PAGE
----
Francesca
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Old 01-04-2013, 09:16 PM   #67
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If I am even minimally-capable of understanding what you say, Francesca, I agree with your interpretation of the possible practical use of correlated levels of load and inflation pressure as presented by tire makers. I am suffering a lot of self-doubt lately as I am apparently not capable of understanding some things which I have heard repeated 10 times in this thread. I think that makes me a devout Missourian but others may have a different word for me.

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Old 01-04-2013, 09:16 PM   #68
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Quote:
Originally Posted by rabbit View Post
I've been gunshoeing around after Floyd and his references. On the Goodyear RV tire rec site I find this:

"Be safe - if a tire has been run 20% underinflated, it must be dismounted and inspected by a trained professional. It should not be aired up without a fullinspection or without using a safety cage. Use a calibrated gauge. If your tire is rated for higher inflation pressures, a special gauge will be required designed for larger tires".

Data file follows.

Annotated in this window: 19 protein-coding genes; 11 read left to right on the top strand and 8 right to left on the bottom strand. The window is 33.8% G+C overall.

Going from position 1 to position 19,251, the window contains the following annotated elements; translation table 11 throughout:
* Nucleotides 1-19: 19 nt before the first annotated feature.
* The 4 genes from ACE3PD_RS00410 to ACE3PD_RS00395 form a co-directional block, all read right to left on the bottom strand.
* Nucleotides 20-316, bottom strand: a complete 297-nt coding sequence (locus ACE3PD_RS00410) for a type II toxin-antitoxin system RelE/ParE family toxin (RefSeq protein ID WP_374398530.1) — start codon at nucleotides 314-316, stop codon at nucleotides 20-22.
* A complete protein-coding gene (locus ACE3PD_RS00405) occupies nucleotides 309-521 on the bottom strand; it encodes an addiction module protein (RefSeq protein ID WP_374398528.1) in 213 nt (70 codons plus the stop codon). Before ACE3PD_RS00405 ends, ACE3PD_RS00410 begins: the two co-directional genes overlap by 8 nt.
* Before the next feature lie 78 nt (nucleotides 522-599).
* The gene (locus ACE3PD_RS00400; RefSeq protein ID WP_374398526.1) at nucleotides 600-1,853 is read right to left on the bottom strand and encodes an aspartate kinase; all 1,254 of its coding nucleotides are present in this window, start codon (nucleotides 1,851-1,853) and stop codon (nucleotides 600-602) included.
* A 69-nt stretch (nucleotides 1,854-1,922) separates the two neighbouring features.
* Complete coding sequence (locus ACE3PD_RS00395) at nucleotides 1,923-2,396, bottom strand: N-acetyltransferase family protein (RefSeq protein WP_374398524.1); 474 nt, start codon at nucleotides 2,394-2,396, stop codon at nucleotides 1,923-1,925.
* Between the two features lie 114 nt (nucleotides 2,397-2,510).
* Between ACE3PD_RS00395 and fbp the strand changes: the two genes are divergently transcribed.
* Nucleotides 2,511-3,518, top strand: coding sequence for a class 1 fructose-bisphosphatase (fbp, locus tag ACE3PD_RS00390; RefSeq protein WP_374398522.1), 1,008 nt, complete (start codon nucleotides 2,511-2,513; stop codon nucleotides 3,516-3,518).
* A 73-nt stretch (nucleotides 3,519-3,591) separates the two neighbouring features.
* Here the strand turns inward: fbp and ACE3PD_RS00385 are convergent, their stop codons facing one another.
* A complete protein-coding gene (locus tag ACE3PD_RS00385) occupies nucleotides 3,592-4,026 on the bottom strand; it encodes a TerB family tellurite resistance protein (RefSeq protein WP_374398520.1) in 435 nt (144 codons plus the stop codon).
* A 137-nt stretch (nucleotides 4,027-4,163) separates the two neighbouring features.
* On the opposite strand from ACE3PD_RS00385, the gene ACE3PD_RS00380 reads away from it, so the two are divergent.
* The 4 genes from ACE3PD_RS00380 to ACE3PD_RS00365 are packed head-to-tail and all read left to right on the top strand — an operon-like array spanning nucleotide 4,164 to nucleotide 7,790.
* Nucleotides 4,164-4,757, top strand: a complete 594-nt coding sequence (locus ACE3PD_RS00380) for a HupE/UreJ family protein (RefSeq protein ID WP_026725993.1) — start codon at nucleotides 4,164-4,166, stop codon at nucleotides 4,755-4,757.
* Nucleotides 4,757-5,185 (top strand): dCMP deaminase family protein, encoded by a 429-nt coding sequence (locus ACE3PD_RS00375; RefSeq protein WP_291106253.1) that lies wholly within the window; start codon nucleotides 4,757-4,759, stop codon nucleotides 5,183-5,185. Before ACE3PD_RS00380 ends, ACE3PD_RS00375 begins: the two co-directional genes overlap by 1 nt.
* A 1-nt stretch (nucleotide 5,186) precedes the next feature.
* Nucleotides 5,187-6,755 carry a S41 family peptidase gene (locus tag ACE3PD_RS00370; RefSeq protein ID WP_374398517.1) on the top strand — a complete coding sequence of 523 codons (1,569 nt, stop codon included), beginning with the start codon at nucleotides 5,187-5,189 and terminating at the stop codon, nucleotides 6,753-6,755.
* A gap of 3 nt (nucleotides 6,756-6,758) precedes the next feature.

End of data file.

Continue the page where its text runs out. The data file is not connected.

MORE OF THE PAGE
There is no reference this site to ST tires but the language is revealing about Floyd's contention that a "minimum" pressure is any particular pressure in the ST chart indexed to a particular load that it is expected to carry. I spitballed that I could run 43lb. in an ST 205/75R14 to adequately support a load of 1620lb. This is exactly what the chart indicates. My guess is that Floyd thinks that because 43lb is roughly 20% under the 50lb max inflation pressure on the 205, this is the threshold at which the tire must be dismounted and inspected BEFORE being put in service at this pressure.

Note that 1) the bullet point from Goodyear above indicates that the tire should be D&I if it has already BEEN IN SERVICE at 20% underinflation, and 2) it is NOT STATED that 20% underinflated means 20% under maximum inflation pressure.